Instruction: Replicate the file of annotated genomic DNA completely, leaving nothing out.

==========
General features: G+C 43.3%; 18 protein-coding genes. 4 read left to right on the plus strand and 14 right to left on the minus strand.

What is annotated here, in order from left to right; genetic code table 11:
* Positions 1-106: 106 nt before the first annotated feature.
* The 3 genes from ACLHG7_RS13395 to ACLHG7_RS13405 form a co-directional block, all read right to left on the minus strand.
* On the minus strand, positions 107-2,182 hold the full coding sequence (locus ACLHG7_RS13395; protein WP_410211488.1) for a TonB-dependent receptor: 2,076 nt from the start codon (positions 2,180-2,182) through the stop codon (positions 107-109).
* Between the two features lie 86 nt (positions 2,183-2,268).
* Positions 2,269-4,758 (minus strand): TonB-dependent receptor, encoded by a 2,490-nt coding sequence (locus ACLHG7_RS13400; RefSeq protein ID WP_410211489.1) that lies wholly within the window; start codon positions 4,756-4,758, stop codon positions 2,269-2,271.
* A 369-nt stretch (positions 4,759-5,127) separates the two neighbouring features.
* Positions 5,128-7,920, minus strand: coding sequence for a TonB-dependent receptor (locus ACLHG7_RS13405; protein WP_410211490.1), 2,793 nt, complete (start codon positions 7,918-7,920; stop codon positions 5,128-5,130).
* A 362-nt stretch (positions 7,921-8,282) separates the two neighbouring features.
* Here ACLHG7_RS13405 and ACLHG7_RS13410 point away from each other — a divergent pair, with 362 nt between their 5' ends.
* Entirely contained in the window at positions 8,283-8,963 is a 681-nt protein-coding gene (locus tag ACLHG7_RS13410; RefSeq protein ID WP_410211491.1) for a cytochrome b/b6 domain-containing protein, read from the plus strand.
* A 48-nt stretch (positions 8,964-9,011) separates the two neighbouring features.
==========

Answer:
General features: G+C 43.3%; 18 protein-coding genes. 4 read left to right on the plus strand and 14 right to left on the minus strand.

What is annotated here, in order from left to right; genetic code table 11:
* Positions 1-106: 106 nt before the first annotated feature.
* The 3 genes from ACLHG7_RS13395 to ACLHG7_RS13405 form a co-directional block, all read right to left on the minus strand.
* On the minus strand, positions 107-2,182 hold the full coding sequence (locus ACLHG7_RS13395; protein WP_410211488.1) for a TonB-dependent receptor: 2,076 nt from the start codon (positions 2,180-2,182) through the stop codon (positions 107-109).
* Between the two features lie 86 nt (positions 2,183-2,268).
* Positions 2,269-4,758 (minus strand): TonB-dependent receptor, encoded by a 2,490-nt coding sequence (locus ACLHG7_RS13400; RefSeq protein ID WP_410211489.1) that lies wholly within the window; start codon positions 4,756-4,758, stop codon positions 2,269-2,271.
* A 369-nt stretch (positions 4,759-5,127) separates the two neighbouring features.
* Positions 5,128-7,920, minus strand: coding sequence for a TonB-dependent receptor (locus ACLHG7_RS13405; protein WP_410211490.1), 2,793 nt, complete (start codon positions 7,918-7,920; stop codon positions 5,128-5,130).
* A 362-nt stretch (positions 7,921-8,282) separates the two neighbouring features.
* Here ACLHG7_RS13405 and ACLHG7_RS13410 point away from each other — a divergent pair, with 362 nt between their 5' ends.
* Entirely contained in the window at positions 8,283-8,963 is a 681-nt protein-coding gene (locus tag ACLHG7_RS13410; RefSeq protein ID WP_410211491.1) for a cytochrome b/b6 domain-containing protein, read from the plus strand.
* A 48-nt stretch (positions 8,964-9,011) separates the two neighbouring features.